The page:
The Guinea coast is the part of west Africa that lies south of the Sahara and north of the sea. It is the part of Africa where most black people in North America, the Caribbbbean and Bahia in Brazil come from. In fact, “Guinea” comes from the Berber word for black.
The guinea coin was originally made out of gold from this area.
It lies between 0 and 15 degrees north and goes from 20 west to 15 east. It includes all the countries from Guinea-Bissau to Equatorial Guinea: Guinea, Sierra Leone, Cote d’Ivoire, Ghana, Togo, Benin, Nigeria, Cameroon, Mali, Niger and Burkina Faso.
With 250 million people most of black Africa lives here.
The Guinea coast was made up of yet smaller coasts: the slave coast, the gold coast, the ivory coast and so on, each named according what it had.
Along the sea are jungles and cities. It always seems like summer and it rains a lot. As you go north inland it rains less often. The trees give way to open grassland. Farther north the rain gives out altogether and the grass gives way to the endless sand of the Sahara.
Religion: Islam came across the Sahara so most who live in the north are Muslims. Christianity came by sea, so most in the south are Christians. Some still worship the old African spirits.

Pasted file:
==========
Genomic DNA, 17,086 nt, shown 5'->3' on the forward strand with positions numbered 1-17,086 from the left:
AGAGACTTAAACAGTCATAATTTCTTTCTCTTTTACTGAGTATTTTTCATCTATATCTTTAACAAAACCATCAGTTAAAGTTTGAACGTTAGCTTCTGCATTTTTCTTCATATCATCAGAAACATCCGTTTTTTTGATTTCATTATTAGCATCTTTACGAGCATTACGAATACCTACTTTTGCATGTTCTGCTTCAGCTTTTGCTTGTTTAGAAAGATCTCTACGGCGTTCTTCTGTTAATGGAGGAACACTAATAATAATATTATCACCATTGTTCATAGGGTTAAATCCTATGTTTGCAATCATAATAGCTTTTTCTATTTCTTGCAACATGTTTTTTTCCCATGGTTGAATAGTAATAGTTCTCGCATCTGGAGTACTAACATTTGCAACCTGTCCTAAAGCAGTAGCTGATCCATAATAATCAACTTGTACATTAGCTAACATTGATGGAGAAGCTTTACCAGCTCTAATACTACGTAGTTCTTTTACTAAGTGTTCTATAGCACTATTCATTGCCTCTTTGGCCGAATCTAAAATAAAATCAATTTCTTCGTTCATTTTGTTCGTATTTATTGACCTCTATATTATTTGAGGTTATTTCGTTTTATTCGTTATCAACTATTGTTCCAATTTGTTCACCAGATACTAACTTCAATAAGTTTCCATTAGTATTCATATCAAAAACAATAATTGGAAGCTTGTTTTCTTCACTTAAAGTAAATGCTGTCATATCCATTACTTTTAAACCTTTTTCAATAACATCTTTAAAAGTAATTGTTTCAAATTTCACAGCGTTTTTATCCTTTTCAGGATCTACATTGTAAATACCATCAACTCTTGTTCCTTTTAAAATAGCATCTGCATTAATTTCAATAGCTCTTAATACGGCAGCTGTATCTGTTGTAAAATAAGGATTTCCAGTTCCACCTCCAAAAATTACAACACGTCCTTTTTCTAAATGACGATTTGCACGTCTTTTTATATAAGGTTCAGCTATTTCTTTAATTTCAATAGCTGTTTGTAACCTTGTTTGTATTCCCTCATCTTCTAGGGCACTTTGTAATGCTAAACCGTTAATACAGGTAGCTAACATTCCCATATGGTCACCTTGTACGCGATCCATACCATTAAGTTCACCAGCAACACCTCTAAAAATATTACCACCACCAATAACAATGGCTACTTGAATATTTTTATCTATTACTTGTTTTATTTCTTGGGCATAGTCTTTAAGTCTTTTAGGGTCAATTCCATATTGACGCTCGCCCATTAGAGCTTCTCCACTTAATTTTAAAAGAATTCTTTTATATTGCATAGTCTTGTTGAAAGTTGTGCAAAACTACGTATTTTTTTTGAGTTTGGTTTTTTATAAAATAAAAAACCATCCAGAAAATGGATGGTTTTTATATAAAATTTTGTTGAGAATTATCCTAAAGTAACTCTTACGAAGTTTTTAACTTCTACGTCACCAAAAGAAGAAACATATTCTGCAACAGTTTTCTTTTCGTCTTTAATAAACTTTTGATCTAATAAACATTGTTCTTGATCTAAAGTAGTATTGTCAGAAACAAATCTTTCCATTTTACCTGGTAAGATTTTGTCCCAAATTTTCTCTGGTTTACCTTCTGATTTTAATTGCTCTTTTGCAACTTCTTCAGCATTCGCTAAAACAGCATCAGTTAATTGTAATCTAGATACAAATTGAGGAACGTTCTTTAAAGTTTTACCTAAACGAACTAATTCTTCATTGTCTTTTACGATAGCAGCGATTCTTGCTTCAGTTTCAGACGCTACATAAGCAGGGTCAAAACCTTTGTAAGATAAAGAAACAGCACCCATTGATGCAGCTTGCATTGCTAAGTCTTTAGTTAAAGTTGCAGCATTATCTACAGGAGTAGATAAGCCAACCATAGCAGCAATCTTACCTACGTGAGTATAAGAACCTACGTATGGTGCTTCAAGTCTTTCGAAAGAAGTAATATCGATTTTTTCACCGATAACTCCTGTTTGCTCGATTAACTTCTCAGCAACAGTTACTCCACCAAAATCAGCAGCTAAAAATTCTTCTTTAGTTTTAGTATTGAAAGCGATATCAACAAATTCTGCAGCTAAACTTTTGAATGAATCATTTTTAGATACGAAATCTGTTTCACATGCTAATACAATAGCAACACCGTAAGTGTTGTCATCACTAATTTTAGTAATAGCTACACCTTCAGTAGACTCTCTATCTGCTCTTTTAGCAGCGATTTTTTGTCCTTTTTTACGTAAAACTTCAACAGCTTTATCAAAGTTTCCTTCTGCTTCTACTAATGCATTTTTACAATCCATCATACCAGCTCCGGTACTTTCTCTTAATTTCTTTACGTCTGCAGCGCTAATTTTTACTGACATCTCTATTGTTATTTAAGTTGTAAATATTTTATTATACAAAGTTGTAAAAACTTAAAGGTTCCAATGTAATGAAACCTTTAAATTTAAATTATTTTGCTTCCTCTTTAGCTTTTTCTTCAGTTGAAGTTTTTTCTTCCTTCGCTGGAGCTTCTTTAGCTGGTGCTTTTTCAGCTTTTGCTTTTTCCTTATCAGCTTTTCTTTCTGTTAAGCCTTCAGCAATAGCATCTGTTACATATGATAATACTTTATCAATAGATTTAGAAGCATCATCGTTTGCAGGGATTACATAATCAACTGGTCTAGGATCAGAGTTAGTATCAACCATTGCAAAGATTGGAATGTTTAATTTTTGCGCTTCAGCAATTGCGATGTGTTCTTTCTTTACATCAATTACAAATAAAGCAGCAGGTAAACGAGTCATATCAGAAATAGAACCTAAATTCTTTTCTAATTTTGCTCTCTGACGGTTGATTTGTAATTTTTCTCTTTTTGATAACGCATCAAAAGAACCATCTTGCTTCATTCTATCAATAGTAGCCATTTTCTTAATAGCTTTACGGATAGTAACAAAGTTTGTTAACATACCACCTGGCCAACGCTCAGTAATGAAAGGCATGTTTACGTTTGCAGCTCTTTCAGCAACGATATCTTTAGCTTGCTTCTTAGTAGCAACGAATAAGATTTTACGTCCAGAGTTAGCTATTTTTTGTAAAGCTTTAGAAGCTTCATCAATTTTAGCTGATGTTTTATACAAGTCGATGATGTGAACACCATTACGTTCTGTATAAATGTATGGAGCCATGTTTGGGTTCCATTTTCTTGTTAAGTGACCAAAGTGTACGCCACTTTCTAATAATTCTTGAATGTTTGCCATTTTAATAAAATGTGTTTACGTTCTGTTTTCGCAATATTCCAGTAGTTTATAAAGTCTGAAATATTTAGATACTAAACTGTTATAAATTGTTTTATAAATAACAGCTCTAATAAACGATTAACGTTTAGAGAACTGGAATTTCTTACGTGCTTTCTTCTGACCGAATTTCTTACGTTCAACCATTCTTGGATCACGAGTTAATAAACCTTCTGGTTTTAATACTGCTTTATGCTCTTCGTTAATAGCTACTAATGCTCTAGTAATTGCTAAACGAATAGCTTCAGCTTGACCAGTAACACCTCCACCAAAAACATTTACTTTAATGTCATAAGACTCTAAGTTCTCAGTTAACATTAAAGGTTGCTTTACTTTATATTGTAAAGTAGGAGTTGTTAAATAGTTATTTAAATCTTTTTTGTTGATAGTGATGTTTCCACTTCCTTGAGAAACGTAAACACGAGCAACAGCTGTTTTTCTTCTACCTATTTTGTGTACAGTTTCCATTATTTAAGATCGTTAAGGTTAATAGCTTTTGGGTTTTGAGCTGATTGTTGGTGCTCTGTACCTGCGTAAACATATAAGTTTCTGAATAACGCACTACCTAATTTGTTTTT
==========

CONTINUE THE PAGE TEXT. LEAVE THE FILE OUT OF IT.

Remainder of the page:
Language: Those with education know French, English or Portuguese. In the north are Hausa and the Songhai tongues. Most other Guinea languages belong to the Niger-Congo family. It was from here from this family that the Bantu languages swept across most of the rest of black Africa.
A bit of history:
From about 1300 to 1600 there were Muslim empires in the north, along the Niger river, like those of Mali and Songhay. These were the glory days of the city of Timbuktu.
In the 1400s Europeans began to establish trading posts along the sea.
From 1600 to 1800 these trading posts were part of the triangular trade:
- Guinea provided slaves, which were sold in Brazil and the Caribbean.
- The slaves cut sugar cane, which was turned into molasses and sent to Europe.
- Europe sold rum and sugar which it made out of the molasses. It also sold finished goods, like cloth, guns, windows and ships.
The whole point was to make Europe rich.
The trading posts grew into colonies in the 1800s. In the late 1900s they all became free countries.
Yet these countries were just lines on a map drawn by men in Europe. They did not follows lines of religion, language or history. So the region has been troubled by civil war ever since.
The governments are weak and corrupt. While they are no longer colonies, most are now banana republics in the orbit of France or America.
There is little industry. Even though it has almost as many people as America, it makes less money than New York City. And much of what little it makes gets wasted by corruption and civil war.
– Abagond, 2006.